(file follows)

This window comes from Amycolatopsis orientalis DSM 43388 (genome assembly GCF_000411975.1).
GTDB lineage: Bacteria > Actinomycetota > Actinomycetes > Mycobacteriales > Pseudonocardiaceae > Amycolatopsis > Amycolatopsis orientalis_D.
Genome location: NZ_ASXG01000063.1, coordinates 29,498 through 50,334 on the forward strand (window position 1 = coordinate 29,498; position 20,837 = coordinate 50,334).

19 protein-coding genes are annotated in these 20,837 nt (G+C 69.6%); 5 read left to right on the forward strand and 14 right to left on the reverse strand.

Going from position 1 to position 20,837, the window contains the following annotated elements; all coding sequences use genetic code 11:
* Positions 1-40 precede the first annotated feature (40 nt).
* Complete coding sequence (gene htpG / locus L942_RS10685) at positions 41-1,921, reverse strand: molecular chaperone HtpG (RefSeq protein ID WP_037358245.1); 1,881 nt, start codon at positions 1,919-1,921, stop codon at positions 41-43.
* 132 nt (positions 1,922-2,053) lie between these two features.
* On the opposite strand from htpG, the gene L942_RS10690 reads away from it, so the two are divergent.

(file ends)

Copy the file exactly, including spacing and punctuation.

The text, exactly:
This window comes from Amycolatopsis orientalis DSM 43388 (genome assembly GCF_000411975.1).
GTDB lineage: Bacteria > Actinomycetota > Actinomycetes > Mycobacteriales > Pseudonocardiaceae > Amycolatopsis > Amycolatopsis orientalis_D.
Genome location: NZ_ASXG01000063.1, coordinates 29,498 through 50,334 on the forward strand (window position 1 = coordinate 29,498; position 20,837 = coordinate 50,334).

19 protein-coding genes are annotated in these 20,837 nt (G+C 69.6%); 5 read left to right on the forward strand and 14 right to left on the reverse strand.

Going from position 1 to position 20,837, the window contains the following annotated elements; all coding sequences use genetic code 11:
* Positions 1-40 precede the first annotated feature (40 nt).
* Complete coding sequence (gene htpG / locus L942_RS10685) at positions 41-1,921, reverse strand: molecular chaperone HtpG (RefSeq protein ID WP_037358245.1); 1,881 nt, start codon at positions 1,919-1,921, stop codon at positions 41-43.
* 132 nt (positions 1,922-2,053) lie between these two features.
* On the opposite strand from htpG, the gene L942_RS10690 reads away from it, so the two are divergent.